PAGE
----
Offshore Drilling Regulations

FILE - In this May 1, 2009 file photo, offshore oil drilling platform 'Gail' operated by Venoco, Inc., is shown off the coast of Santa Barbara, Calif. (AP Photo/Chris Carlson, File)

An oil spill off the Louisiana coast that is soon to become the largest in U.S. history provides another costly environmental lesson on why it’s a terrible idea to drill for oil and gas off the South Carolina coast.

Apparently, some offshore leaks just can’t be plugged. For 14 years, oil has been pouring into the Gulf of Mexico since Hurricane Ivan wrecked the Taylor Energy platform 12 miles off the Louisiana coast. And with no end in sight, the spill is now on pace to outdo the 2010 Deepwater Horizon disaster, according to The Washington Post.

Because of an undersea landslide triggered by the storm, the well heads are buried under about 100 feet of mud in 450 feet of water. Despite years of mitigation efforts — about a third of the leaking wells have been plugged — 300-700 barrels of oil are still escaping daily.

And what’s left of Taylor Energy is fighting the Interior Department in court to walk away from the mess and get back $450 million in a fund meant to pay for the cleanup.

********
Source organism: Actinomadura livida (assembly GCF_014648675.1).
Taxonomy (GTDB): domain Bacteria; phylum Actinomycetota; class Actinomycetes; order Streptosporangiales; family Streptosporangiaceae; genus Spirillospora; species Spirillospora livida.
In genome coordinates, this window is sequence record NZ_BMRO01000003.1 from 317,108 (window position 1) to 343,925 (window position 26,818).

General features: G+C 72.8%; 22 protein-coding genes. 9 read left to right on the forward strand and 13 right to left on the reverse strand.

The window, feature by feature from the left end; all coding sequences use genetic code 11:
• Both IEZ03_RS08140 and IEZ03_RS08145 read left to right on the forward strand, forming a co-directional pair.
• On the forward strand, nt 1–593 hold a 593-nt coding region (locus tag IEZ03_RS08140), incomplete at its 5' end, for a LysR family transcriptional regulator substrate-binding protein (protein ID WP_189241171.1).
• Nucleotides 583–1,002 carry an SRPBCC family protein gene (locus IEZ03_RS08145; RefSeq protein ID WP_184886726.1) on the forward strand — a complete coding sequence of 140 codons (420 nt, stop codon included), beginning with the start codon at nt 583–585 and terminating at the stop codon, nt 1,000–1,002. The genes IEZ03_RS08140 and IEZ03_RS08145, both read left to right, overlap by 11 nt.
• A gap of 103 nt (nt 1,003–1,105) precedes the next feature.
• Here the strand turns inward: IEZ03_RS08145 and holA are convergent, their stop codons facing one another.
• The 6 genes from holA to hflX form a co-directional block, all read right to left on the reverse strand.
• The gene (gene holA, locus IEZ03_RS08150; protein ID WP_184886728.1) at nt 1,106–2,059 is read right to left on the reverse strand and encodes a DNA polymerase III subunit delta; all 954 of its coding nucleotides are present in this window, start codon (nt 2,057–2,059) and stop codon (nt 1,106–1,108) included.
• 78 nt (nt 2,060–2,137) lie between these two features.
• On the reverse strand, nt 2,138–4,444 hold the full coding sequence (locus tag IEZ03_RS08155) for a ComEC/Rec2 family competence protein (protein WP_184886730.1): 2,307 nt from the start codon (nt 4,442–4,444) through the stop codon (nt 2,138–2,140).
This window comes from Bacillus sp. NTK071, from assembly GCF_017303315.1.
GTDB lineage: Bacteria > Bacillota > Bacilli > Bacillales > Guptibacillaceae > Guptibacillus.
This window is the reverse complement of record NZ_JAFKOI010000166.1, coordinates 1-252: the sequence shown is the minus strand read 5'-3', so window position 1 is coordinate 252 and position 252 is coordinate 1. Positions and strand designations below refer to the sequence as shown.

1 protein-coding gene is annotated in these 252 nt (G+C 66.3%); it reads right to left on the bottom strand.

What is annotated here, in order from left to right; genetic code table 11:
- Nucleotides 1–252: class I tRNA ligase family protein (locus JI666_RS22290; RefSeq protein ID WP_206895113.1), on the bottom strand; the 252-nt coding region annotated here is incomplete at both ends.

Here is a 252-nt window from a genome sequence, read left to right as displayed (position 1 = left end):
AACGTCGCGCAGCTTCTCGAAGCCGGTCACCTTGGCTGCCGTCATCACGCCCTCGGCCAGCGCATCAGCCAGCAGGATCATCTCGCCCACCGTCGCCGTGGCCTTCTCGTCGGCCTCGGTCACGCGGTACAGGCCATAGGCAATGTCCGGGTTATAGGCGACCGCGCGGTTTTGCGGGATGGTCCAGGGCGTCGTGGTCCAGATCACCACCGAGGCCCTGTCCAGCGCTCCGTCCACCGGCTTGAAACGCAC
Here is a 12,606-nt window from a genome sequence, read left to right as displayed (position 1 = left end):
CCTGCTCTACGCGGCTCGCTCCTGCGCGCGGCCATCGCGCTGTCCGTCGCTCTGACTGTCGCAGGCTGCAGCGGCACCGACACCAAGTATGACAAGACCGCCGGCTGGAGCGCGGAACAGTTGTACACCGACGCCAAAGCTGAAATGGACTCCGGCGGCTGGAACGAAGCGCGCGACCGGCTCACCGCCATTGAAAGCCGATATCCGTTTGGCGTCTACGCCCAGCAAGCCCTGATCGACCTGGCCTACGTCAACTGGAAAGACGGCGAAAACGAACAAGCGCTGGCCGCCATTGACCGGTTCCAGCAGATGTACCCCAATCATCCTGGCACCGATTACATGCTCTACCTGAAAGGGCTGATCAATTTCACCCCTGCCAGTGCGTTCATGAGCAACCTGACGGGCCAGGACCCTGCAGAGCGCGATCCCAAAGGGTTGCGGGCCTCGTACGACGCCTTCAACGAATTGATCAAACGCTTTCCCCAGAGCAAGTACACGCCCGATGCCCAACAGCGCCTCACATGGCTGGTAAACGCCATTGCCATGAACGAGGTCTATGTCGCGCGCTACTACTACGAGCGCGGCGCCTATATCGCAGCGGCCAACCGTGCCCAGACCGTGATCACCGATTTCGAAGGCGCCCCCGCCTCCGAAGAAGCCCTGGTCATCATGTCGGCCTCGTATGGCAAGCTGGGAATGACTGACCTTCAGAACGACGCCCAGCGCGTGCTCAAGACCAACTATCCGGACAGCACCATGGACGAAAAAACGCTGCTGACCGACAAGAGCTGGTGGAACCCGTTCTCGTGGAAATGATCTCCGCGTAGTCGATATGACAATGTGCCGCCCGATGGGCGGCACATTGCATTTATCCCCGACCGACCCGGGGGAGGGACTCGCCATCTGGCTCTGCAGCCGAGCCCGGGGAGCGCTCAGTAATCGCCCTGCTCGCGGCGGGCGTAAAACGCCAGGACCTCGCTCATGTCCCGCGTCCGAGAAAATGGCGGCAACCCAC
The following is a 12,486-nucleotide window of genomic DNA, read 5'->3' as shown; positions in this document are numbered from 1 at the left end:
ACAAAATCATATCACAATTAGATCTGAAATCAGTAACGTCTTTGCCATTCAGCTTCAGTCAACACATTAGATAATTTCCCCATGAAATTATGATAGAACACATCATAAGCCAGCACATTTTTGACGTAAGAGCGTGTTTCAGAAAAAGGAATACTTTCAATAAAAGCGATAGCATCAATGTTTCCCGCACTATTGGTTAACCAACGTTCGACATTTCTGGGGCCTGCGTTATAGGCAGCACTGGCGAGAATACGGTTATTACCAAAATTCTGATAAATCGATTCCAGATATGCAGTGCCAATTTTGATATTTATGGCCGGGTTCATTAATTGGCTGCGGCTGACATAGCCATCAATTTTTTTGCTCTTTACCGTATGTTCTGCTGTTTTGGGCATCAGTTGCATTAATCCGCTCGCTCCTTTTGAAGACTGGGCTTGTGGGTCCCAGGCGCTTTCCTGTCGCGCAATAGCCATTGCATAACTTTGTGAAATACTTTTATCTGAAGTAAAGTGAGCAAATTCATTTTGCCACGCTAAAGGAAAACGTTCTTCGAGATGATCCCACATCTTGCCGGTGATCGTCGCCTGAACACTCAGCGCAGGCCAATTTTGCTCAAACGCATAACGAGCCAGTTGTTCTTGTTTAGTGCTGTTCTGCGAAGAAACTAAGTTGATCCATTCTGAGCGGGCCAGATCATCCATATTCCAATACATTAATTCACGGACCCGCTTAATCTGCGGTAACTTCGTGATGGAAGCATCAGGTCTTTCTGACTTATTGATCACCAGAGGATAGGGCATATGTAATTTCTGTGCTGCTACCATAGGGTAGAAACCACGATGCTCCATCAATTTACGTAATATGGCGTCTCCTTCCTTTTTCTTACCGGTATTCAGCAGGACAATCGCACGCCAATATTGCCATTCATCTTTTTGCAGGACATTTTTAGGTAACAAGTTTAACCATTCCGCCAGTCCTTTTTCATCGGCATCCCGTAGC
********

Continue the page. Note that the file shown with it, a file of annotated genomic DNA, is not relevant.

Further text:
Imagine a similar spill in the Atlantic: It would be more of a plague than a one-time disaster. Compared to the Gulf of Mexico, the Atlantic Coast is nearly twice as prone to hurricanes. Climate change is believed to be making storms more intense. And the north-flowing Gulf Stream, which has a tendency to push near-shore spills closer to land, could spread any spill for hundreds, even thousands, of miles. A spill off Georgia, for instance, might slime the coasts of both Carolinas and Virginia — and continue for years.

The National Oceanic and Atmospheric Administration held a listening session Monday in Charleston about ocean-based economic opportunities, including offshore gas and oil exploration. The agency should heed residents’ opposition.

Much about the Taylor Energy spill in Louisiana is just now coming to light, thanks in part to environmentalists who noticed its oil slicks while monitoring the aftermath of the Deepwater Horizon disaster. The impact of the Taylor spill on marine life is still unknown.

Aside from disasters like the one in Louisiana, oil spills are inevitable. For every 1,000 offshore wells, uncontrolled releases of oil, or blowouts, average about 20 per year, The Post reported. Fires erupt on offshore rigs about every three days on average. That could spell disaster for South Carolina’s multibillion-dollar tourism economy.

If Gov. Henry McMaster can’t persuade President Donald Trump and Interior Secretary Ryan Zinke to exempt South Carolina from drilling in federal waters — as they did for Florida — he should call for legislation that forbids oil infrastructure in state waters. New Jersey is among a handful of states that passed such laws.

The spill off Louisiana reinforces the need for South Carolinians and their lawmakers to remain vocal in their opposition to offshore oil exploration. All the oil in Texas wouldn’t be worth the cost of having a permanently damaged coastline.